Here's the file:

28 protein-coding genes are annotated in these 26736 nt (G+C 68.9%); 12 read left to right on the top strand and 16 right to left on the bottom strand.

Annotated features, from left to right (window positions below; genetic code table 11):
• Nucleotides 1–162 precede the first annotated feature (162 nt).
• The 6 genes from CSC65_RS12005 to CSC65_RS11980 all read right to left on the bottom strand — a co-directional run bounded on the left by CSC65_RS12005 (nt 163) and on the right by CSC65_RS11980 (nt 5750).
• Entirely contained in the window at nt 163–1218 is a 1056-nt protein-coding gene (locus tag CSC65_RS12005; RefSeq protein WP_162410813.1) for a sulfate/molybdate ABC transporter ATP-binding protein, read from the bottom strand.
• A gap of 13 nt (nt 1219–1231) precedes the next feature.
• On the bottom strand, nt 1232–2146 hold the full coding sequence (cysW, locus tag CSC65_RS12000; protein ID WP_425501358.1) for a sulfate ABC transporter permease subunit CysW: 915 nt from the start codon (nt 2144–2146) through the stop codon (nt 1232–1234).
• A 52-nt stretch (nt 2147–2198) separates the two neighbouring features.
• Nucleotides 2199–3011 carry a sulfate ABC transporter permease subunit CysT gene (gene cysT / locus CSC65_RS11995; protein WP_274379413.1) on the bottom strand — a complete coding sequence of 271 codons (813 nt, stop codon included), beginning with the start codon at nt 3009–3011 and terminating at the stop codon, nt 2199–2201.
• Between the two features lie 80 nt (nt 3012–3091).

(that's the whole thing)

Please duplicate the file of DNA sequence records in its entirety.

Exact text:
28 protein-coding genes are annotated in these 26736 nt (G+C 68.9%); 12 read left to right on the top strand and 16 right to left on the bottom strand.

Annotated features, from left to right (window positions below; genetic code table 11):
• Nucleotides 1–162 precede the first annotated feature (162 nt).
• The 6 genes from CSC65_RS12005 to CSC65_RS11980 all read right to left on the bottom strand — a co-directional run bounded on the left by CSC65_RS12005 (nt 163) and on the right by CSC65_RS11980 (nt 5750).
• Entirely contained in the window at nt 163–1218 is a 1056-nt protein-coding gene (locus tag CSC65_RS12005; RefSeq protein WP_162410813.1) for a sulfate/molybdate ABC transporter ATP-binding protein, read from the bottom strand.
• A gap of 13 nt (nt 1219–1231) precedes the next feature.
• On the bottom strand, nt 1232–2146 hold the full coding sequence (cysW, locus tag CSC65_RS12000; protein ID WP_425501358.1) for a sulfate ABC transporter permease subunit CysW: 915 nt from the start codon (nt 2144–2146) through the stop codon (nt 1232–1234).
• A 52-nt stretch (nt 2147–2198) separates the two neighbouring features.
• Nucleotides 2199–3011 carry a sulfate ABC transporter permease subunit CysT gene (gene cysT / locus CSC65_RS11995; protein WP_274379413.1) on the bottom strand — a complete coding sequence of 271 codons (813 nt, stop codon included), beginning with the start codon at nt 3009–3011 and terminating at the stop codon, nt 2199–2201.
• Between the two features lie 80 nt (nt 3012–3091).